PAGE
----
Death of Myra Hindley: Torrent of Reaction Flows from Final Release
The death of Moors murderer Myra Hindley began a torrent of reaction from victims' relatives, and campaigners who had wanted her released.
Labour peer Lord Pendry, formerly Tom Pendry and former MP for Stalybridge and Hyde, has been concerned with the Moors murders, as a constituency issue, since he entered Parliament in 1970.
He said: 'Nobody rejoices in the death of anyone. I have been persuading every Home Secretary from the early 1970s to the present that she should not be released - not least because she would not stand a chance of living if she got out.
'I represented the views of my former constituents in that regard. I know she became religious and was converted to Catholicism and sought her peace with her maker, but at the same time we had to recognise that because of the horrendous nature of the crimes committed and the feelings of the relatives of the victims, she had to remain in prison.'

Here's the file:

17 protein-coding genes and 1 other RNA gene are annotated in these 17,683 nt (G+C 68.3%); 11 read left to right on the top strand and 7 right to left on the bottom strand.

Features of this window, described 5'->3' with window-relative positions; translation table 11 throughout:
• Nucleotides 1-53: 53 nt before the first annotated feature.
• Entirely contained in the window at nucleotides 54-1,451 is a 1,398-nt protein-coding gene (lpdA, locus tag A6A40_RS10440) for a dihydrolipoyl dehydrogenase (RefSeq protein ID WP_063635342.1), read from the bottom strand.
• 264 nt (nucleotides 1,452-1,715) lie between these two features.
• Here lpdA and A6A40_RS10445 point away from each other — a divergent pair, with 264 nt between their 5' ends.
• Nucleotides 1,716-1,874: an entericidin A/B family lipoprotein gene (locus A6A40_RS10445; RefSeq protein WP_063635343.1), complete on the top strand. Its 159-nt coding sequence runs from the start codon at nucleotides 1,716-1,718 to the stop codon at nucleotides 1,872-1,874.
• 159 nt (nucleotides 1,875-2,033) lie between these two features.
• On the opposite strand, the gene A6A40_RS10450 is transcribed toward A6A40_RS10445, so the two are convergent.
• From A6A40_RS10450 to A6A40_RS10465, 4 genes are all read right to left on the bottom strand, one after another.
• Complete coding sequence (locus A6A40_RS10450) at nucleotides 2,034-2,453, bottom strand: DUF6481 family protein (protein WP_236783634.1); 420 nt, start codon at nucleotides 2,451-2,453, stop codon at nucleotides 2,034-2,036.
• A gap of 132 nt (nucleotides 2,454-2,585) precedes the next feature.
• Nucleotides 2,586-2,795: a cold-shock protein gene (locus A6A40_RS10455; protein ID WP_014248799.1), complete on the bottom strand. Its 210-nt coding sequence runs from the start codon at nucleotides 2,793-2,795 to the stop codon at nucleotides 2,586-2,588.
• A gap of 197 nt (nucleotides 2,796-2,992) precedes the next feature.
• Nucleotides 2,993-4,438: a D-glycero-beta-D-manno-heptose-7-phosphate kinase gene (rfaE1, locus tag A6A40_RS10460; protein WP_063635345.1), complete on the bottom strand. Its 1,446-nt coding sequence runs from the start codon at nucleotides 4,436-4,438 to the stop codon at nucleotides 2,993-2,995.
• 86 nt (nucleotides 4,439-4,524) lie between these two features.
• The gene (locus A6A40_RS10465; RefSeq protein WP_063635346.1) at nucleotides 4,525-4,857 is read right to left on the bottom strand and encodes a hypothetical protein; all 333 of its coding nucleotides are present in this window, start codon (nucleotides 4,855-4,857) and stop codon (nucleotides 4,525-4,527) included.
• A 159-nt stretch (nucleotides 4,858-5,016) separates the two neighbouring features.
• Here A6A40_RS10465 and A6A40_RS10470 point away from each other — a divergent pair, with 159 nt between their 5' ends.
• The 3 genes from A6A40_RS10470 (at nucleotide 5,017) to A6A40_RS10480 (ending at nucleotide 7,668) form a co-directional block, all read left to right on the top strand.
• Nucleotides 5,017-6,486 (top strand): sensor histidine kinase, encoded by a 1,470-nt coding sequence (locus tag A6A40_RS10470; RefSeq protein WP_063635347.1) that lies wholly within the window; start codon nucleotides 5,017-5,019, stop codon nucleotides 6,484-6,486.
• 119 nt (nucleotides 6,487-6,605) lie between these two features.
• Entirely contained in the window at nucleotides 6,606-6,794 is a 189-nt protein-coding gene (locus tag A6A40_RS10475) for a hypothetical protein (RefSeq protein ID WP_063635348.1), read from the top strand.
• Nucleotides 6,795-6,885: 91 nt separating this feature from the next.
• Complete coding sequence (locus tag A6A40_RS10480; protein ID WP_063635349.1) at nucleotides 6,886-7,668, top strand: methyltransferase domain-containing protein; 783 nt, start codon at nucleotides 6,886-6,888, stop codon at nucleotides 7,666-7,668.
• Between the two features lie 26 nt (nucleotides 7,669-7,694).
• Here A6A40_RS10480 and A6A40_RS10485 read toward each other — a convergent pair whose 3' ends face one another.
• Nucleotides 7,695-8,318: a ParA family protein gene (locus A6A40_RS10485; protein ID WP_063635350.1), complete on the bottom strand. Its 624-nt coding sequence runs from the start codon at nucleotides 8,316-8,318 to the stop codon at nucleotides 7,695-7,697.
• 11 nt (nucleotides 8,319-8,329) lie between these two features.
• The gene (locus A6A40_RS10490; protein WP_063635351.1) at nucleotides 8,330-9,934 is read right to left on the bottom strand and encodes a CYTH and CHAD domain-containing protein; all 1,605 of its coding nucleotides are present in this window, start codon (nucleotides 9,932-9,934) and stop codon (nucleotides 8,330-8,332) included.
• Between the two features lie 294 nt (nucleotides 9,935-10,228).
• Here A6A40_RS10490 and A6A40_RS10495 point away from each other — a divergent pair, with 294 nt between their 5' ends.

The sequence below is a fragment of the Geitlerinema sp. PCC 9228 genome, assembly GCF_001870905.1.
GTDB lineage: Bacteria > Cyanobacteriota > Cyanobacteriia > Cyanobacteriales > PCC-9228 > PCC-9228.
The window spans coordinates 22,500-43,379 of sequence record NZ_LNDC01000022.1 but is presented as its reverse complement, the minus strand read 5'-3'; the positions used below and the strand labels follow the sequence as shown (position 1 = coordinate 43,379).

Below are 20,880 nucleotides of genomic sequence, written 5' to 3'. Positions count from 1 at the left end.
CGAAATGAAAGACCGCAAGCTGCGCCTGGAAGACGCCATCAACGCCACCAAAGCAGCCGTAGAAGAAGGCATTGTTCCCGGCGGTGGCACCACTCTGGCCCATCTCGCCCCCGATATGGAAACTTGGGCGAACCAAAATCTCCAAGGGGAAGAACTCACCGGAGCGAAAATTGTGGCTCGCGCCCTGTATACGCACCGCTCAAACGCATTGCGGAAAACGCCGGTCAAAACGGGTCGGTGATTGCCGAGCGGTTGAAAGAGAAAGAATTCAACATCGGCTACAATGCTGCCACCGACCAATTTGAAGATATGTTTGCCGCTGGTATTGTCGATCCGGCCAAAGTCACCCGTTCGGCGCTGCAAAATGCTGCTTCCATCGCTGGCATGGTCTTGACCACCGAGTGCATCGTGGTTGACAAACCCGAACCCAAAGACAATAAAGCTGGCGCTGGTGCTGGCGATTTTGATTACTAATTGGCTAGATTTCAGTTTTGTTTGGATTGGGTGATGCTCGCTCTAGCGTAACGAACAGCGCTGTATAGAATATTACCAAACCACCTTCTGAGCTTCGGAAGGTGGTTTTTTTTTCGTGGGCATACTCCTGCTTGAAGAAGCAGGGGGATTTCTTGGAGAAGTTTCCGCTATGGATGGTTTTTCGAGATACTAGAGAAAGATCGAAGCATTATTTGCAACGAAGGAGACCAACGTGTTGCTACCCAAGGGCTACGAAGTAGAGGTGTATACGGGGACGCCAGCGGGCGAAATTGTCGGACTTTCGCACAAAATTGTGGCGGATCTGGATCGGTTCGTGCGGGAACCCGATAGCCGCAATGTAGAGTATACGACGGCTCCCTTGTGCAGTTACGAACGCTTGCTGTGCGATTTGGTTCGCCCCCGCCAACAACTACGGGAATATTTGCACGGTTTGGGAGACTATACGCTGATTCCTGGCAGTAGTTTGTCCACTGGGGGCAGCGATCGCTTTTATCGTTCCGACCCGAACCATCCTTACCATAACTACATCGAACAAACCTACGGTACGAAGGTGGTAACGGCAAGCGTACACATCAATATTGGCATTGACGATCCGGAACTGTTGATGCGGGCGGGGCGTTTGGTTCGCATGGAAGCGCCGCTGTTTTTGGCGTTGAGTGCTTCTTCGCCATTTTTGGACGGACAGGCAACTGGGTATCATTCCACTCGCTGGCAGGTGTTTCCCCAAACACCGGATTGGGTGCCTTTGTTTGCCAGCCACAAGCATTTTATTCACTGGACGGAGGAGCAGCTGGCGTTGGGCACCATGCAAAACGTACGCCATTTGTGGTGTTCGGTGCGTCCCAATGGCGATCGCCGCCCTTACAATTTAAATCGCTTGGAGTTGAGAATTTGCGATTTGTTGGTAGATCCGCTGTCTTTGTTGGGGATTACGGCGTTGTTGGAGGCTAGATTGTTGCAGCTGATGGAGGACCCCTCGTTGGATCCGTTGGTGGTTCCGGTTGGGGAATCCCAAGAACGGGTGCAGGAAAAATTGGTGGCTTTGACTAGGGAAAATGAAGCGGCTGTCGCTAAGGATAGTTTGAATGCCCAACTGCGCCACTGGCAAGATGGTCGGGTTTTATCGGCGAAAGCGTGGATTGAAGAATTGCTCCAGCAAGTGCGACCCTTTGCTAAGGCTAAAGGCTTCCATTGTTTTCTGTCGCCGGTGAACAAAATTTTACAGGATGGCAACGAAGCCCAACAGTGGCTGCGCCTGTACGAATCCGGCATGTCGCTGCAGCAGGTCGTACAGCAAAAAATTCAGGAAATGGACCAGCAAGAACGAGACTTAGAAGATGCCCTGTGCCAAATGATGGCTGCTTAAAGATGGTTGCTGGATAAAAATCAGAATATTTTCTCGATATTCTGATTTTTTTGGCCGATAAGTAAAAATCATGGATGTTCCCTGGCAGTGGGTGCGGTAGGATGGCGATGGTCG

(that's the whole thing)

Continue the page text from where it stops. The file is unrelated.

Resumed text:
Assistant general secretary of probation union Napo, Harry Fletcher, said: 'The families of the moors victims have suffered terribly over the years.
'However, the authorities believed that Myra Hindley did show remorse.
'Maybe we can now move to a situation where judges and the Parole Board, rather than the Home Secretary, make decisions about release.'
Director of the Prison Reform Trust, Juliet Lyon, said: 'It's important to remember that Myra Hindley was only one of 23 people serving whole life tariffs.
'Currently there are nearly 73,000 people in prison and 100 of them will have killed themselves in the course of the year.
'Myra Hindley spent most of her life behind bars.
'Many thought in her case that life should mean life. …